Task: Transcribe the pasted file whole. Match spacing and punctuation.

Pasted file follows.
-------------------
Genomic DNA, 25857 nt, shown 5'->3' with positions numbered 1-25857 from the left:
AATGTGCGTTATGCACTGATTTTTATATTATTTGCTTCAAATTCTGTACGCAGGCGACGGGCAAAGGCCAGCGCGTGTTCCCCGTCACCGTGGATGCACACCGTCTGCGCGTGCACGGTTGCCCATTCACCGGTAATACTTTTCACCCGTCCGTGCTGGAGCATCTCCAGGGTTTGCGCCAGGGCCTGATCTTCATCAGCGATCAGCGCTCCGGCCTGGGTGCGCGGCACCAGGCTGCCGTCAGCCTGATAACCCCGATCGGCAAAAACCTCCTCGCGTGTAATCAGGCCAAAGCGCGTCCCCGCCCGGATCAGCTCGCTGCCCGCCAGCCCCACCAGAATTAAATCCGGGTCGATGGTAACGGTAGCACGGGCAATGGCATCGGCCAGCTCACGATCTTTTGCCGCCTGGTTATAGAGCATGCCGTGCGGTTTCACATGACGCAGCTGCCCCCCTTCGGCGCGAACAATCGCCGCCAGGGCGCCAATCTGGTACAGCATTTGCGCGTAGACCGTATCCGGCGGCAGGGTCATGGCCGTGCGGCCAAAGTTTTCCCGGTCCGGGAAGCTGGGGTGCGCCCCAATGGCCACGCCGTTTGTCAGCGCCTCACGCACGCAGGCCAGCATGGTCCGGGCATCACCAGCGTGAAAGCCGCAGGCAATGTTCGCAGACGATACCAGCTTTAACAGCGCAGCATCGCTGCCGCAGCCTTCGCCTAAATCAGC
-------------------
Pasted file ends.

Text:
Genomic DNA, 25857 nt, shown 5'->3' with positions numbered 1-25857 from the left:
AATGTGCGTTATGCACTGATTTTTATATTATTTGCTTCAAATTCTGTACGCAGGCGACGGGCAAAGGCCAGCGCGTGTTCCCCGTCACCGTGGATGCACACCGTCTGCGCGTGCACGGTTGCCCATTCACCGGTAATACTTTTCACCCGTCCGTGCTGGAGCATCTCCAGGGTTTGCGCCAGGGCCTGATCTTCATCAGCGATCAGCGCTCCGGCCTGGGTGCGCGGCACCAGGCTGCCGTCAGCCTGATAACCCCGATCGGCAAAAACCTCCTCGCGTGTAATCAGGCCAAAGCGCGTCCCCGCCCGGATCAGCTCGCTGCCCGCCAGCCCCACCAGAATTAAATCCGGGTCGATGGTAACGGTAGCACGGGCAATGGCATCGGCCAGCTCACGATCTTTTGCCGCCTGGTTATAGAGCATGCCGTGCGGTTTCACATGACGCAGCTGCCCCCCTTCGGCGCGAACAATCGCCGCCAGGGCGCCAATCTGGTACAGCATTTGCGCGTAGACCGTATCCGGCGGCAGGGTCATGGCCGTGCGGCCAAAGTTTTCCCGGTCCGGGAAGCTGGGGTGCGCCCCAATGGCCACGCCGTTTGTCAGCGCCTCACGCACGCAGGCCAGCATGGTCCGGGCATCACCAGCGTGAAAGCCGCAGGCAATGTTCGCAGACGATACCAGCTTTAACAGCGCAGCATCGCTGCCGCAGCCTTCGCCTAAATCAGC